At Apple's annual special music event, this year dubbed "It's only rock and roll, but we like it" they announced a new, old-style album-centric offering called iTunes LP. The image painted was of a young Steve Jobs, grabbing his bike, riding to the music store, buying the latest Dylan on vinyl, racing home, putting it on his turn table, and then lying back and listening, while pouring over the album art, liner material, lyrics, and other extras.

Fast forward to the era of CDs, and ultimately iTunes and digital downloads, and extras became less common, as did buying entire albums. For lazy artists who made one or two good songs and loaded the rest with filler, well deserved. For true artists who wrote albums like epics, like symphonies in multiple parts, well... the listener was the one missing out.

Admittedly, when we first heard about iTunes LP, code-named Cocktail, we worried that Big Music was trying to force Apple to force us to buy those lazy, filler-filled albums, and maybe even sneak DRM (Digital Rights Management) back into our freshly-liberated iTunes.

Turns out that young Steve Jobs and his Dylan album was closer to what we get with iTunes LP than a Big Music lock down scheme. And thank goodness for that.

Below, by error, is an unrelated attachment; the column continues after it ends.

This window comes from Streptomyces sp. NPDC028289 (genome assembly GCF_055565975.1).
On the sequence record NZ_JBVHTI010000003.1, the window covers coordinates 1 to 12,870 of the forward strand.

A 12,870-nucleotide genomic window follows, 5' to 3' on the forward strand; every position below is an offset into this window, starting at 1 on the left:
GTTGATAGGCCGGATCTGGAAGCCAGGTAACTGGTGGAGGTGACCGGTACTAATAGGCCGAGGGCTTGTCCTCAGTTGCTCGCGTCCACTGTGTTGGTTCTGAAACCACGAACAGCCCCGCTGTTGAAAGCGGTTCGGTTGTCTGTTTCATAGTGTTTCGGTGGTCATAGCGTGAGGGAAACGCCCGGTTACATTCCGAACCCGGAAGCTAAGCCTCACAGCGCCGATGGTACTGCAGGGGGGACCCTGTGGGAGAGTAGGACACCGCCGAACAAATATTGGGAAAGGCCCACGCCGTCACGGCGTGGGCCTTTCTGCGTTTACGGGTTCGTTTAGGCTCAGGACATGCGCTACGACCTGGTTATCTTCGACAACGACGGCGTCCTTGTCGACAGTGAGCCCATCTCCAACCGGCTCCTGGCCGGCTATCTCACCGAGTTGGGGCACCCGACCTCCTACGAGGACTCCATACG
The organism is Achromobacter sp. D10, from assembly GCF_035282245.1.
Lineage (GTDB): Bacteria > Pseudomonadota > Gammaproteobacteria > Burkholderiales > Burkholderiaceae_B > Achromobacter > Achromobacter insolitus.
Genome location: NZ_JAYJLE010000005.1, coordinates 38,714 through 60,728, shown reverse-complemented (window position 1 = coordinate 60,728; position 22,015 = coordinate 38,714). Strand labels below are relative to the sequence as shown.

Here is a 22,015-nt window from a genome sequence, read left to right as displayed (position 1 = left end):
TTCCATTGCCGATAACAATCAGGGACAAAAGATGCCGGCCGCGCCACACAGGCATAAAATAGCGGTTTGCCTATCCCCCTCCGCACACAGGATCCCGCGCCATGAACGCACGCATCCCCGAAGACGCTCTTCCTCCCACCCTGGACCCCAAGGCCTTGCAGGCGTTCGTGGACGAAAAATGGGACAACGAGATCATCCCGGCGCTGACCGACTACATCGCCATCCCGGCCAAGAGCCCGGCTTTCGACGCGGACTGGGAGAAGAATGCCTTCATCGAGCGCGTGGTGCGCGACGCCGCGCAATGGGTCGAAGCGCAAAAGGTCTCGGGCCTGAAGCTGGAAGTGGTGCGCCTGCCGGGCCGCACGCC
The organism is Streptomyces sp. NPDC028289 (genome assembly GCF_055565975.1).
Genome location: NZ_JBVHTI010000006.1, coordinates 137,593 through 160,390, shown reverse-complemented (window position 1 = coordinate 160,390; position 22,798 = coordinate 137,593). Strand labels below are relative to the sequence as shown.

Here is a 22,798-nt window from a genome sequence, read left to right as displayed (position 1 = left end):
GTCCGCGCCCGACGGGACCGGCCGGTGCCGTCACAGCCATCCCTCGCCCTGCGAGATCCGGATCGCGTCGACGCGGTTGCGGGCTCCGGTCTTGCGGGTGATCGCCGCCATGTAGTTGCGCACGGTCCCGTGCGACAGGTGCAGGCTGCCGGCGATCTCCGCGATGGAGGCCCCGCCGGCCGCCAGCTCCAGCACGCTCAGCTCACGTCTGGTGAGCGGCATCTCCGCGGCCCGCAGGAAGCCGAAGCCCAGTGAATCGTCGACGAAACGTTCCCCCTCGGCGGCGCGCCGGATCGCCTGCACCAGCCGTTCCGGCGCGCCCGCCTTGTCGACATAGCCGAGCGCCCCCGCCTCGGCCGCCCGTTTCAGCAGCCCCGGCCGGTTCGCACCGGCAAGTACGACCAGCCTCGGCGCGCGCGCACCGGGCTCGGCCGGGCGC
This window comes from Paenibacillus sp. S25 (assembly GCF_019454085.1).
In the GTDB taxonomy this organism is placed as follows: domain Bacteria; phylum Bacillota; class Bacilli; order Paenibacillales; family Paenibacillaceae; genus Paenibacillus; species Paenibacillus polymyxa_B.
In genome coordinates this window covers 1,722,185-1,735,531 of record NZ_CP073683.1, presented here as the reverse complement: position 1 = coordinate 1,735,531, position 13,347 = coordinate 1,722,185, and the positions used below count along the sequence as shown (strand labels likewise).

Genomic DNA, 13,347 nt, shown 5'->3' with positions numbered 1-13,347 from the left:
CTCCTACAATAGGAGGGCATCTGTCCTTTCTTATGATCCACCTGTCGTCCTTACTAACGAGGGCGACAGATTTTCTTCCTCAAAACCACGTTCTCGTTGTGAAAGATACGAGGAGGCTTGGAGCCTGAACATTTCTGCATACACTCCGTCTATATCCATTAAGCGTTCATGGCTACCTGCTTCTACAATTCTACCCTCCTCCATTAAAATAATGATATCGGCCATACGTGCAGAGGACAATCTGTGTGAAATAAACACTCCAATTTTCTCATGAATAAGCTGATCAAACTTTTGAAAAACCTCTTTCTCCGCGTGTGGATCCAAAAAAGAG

Web developer Jay Robinson (via Daring Fireball) has taken a closer look at iTunes LP, and provided lots of great details for those interested in the format. Like what?

  • The iTunes LP files are ITLP format and rather large (~500MB)
  • They're in 720p, (which is confusing for smaller display sizes like on some laptops, but might make sense on Apple TV, or dare we say, an iTablet?)
  • iTunes LP visualizer
  • Internal structure uses WebKit (the foundation of Safari) for rendering, HTML 4.01, CSS, and Javascript.
  • And best of all -- DRM-free! (YES!)

Check out Robinson's full write up for a lot more on the new iTunes LP format, and if you try it out, tell us what you get and how you like it!